WITHOUT the thousands of staff turning out at polling stations and counts, voting would not go as smoothly, says Andrew Burns.
ALL of Scotland’s new MSPs are now sworn in, and Holyrood has started its fifth term. But before we reach the opening First Minister’s Questions of the new session, I think it’s worth pausing, putting party politics to one side, and reflecting on the sheer scale of what has just been undertaken – all relatively smoothly – across the country.
I don’t have the exact details for every part of Scotland, but here in Edinburgh just under 60 per cent of the 366,000 registered voters cast a vote – some 70,000 of them being registered for a postal vote.
Those voters were able to attend one of 145 buildings that were used as polling places, spread right across the city. Within those 145 building were 356 polling stations, each station having two ballot boxes for the respective constituency and regional ballot papers.
Among the equipment used across the polling places during election day were: about 700 yellow Post-it notes, 500 black bin bags, 145 sets of pliers and 1068 fingerettes (the rubber thimbles use by counters).
And during Thursday May 5, from 7am through to 10pm, those polling places were operated by more than 1000 polling staff – and once the polls closed, a further 1200 people were out at the Highland Hall at the Royal Highland Centre to ensure the ballot papers were tallied and counted – the Highland Hall counting area was actually larger than the size of a professional football pitch.
Many readers may well be aware that during that count process, dozens of members of political parties from across the political spectrum carefully scrutinise what goes on – physically, looking right over the shoulders of the counting staff.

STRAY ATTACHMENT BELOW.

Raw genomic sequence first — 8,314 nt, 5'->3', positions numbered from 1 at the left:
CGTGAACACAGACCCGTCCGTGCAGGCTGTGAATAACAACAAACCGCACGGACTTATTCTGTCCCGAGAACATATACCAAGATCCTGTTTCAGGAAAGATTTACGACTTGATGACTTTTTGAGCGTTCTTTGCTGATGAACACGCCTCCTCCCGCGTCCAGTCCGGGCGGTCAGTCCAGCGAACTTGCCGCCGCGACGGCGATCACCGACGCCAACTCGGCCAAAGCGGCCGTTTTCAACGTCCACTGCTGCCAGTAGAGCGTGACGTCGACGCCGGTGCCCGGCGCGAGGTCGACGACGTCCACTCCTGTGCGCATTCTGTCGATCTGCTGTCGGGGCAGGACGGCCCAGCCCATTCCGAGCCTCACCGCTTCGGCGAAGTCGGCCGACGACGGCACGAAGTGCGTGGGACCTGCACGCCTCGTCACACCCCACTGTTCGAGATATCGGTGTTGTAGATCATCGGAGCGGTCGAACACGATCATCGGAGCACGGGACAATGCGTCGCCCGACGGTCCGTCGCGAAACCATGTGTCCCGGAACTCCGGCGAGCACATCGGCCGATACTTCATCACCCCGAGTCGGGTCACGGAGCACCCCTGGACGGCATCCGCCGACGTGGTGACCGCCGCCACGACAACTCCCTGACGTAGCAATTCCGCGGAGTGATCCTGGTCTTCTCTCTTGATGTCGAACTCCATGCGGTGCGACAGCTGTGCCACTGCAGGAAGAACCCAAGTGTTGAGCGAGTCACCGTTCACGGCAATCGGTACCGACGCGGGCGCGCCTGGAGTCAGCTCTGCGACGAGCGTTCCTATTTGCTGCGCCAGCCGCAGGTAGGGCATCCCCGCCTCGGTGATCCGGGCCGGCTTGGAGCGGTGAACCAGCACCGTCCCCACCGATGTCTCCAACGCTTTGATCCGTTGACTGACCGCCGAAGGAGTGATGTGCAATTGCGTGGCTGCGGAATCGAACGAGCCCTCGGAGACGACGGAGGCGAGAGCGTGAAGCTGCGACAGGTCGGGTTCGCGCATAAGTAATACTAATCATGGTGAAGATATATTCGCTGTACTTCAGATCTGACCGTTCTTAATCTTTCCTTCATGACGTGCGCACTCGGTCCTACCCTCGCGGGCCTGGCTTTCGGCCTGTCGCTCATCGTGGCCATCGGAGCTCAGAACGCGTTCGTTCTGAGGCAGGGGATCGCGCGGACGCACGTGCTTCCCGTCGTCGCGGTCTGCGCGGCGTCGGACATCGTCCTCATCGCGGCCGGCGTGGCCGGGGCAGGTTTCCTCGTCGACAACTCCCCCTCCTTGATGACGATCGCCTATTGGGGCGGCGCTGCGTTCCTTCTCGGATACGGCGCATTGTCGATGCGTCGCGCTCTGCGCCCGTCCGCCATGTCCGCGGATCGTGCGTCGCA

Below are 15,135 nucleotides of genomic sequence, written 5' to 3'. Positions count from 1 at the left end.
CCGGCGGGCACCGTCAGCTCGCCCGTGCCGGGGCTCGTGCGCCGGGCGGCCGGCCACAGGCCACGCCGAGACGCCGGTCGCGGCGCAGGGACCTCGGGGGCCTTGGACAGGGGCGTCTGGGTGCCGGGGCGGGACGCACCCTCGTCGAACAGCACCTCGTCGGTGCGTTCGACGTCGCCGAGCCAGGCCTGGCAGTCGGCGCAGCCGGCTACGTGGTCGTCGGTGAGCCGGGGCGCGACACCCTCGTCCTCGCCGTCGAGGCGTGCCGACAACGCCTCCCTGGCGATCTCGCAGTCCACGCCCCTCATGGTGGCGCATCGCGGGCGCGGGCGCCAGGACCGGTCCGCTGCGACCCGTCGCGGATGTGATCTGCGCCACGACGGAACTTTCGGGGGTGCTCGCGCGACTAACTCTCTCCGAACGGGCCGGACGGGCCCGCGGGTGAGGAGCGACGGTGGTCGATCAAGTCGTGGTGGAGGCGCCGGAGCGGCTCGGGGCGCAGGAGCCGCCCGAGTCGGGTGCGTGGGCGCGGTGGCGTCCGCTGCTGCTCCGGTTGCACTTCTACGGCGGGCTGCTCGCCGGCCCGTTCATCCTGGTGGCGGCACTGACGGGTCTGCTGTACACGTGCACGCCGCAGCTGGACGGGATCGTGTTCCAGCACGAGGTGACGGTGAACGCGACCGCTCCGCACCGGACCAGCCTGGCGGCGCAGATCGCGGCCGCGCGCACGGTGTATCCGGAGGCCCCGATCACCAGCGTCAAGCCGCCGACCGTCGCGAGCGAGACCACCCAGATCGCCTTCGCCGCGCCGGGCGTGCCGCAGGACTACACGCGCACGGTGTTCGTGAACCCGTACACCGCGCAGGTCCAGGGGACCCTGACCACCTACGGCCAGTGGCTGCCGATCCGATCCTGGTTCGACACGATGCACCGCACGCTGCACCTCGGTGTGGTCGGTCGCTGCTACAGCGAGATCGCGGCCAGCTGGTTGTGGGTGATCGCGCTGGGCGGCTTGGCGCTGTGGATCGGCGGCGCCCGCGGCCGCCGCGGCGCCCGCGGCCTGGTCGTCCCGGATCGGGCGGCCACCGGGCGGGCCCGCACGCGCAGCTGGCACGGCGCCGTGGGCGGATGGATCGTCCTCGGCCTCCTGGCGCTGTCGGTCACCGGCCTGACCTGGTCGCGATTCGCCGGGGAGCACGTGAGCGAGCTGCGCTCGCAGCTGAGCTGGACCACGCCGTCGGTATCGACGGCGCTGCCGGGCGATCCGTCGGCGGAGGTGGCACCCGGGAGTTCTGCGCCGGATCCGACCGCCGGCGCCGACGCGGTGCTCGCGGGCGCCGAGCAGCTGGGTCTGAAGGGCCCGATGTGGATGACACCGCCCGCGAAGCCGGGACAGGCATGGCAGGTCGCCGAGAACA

It’s a process which, as I’m sure you can imagine, does occasionally get tense. Yet, in the numerous election counts I’ve attend throughout my time in Edinburgh, I have never once heard a single complaint from a member of the counting staff about the intense scrutiny they come under.
Indeed, I’m endlessly amazed at how calm, collected and polite they all are at 2am, when someone asks them a vague or outlandish question about the process they are undertaking.
At the end of it all, the results have to be agreed with the numerous political parties taking part; they have to be announced publicly to the waiting media; and – crucially – the whole process has to be seen as fair, thorough and professional – and the result thus accepted by all concerned in the race.
Frankly, I’m amazed that year after election year that outcome is successfully achieved; and a clear result, which is accepted as fair by all concerned, is arrived at just a few hours after the polling places close.
I, for one, think we should give huge thanks to the thousands of individuals who make this whole election process run so smoothly. The scale of what they undertake – both on polling day, and throughout the overnight count – is really quite remarkable, and we take it for granted at our democratic peril.
And, of course, while the Holyrood election may now be over, the same public servants, in the main, are now planning the detail of our next major electoral event: the referendum on Britain’s membership of the European Union, which takes places on Thursday June 23.
If you have already registered to vote – great. If not, you have until Tuesday June 7 to get on the electoral register in order to cast your referendum ballot.
That ballot will be processed and counted by the same thousands of dedicated staff who have just ensured such a smooth Holyrood election. Regardless of our politics, they really do deserve our thanks.
• Andrew Burns is leader of Edinburgh City Council